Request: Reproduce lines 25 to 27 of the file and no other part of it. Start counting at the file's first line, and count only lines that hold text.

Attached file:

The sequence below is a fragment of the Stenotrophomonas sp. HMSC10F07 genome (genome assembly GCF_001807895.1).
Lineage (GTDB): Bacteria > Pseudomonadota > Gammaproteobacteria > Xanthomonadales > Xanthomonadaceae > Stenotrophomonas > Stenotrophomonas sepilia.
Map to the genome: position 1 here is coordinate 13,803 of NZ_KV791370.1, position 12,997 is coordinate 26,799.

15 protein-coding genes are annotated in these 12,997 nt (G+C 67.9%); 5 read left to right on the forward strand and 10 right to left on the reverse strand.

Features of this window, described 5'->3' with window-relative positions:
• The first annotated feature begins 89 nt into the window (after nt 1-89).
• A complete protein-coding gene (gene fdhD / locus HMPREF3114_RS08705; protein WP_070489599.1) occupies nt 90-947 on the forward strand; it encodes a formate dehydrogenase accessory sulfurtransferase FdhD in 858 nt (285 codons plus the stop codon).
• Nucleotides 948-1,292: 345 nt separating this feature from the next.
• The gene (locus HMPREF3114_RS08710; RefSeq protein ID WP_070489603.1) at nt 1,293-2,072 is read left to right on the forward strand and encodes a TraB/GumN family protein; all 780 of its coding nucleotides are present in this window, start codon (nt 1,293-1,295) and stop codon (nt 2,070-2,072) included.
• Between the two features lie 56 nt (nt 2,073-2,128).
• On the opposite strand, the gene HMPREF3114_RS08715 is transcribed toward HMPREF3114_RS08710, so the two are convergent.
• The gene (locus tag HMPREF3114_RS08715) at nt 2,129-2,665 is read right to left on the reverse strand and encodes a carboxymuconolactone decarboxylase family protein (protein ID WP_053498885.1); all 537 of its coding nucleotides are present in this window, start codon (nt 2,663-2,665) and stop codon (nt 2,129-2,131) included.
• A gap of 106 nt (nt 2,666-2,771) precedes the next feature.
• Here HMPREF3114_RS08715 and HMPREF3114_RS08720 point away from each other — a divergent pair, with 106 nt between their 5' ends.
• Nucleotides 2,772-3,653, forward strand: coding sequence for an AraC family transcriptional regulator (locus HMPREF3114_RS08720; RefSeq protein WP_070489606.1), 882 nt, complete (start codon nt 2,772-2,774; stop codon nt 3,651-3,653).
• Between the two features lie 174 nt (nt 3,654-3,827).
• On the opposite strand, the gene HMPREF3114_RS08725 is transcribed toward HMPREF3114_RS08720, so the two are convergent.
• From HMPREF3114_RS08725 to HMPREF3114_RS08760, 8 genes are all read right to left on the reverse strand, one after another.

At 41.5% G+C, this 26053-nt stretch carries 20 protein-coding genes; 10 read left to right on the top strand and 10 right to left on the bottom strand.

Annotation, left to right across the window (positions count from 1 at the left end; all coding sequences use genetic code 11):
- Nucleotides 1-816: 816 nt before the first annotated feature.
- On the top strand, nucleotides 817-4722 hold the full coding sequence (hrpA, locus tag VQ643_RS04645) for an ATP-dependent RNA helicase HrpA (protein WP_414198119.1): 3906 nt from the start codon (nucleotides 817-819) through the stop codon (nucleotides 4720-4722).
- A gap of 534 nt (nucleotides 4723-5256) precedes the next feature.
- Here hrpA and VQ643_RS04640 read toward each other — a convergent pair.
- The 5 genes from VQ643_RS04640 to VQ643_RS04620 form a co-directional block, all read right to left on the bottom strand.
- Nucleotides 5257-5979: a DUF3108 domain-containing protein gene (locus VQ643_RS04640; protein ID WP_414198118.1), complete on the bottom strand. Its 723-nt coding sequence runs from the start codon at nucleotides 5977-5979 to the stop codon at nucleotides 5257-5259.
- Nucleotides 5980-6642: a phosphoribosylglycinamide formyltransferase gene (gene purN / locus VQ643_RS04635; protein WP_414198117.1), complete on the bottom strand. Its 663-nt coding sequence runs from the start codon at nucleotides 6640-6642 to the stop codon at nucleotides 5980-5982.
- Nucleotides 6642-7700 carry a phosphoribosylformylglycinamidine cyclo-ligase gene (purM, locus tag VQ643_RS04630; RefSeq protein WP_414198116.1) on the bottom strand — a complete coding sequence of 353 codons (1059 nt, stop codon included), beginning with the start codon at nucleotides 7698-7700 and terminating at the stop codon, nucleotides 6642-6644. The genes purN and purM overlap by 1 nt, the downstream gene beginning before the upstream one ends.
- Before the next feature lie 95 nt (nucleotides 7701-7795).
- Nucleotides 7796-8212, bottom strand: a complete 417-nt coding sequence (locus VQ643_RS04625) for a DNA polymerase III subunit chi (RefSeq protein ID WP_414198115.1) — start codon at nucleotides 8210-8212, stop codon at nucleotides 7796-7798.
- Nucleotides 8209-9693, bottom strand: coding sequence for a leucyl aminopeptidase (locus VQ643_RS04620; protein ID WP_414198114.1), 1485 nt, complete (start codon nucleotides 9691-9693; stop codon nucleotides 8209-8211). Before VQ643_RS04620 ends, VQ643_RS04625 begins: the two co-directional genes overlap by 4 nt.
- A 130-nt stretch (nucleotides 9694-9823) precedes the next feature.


- The 5 genes from VQ643_RS04640 to VQ643_RS04620 form a co-directional block, all read right to left on the bottom strand.
- Nucleotides 5257-5979: a DUF3108 domain-containing protein gene (locus VQ643_RS04640; protein ID WP_414198118.1), complete on the bottom strand. Its 723-nt coding sequence runs from the start codon at nucleotides 5977-5979 to the stop codon at nucleotides 5257-5259.
- Nucleotides 5980-6642: a phosphoribosylglycinamide formyltransferase gene (gene purN / locus VQ643_RS04635; protein WP_414198117.1), complete on the bottom strand. Its 663-nt coding sequence runs from the start codon at nucleotides 6640-6642 to the stop codon at nucleotides 5980-5982.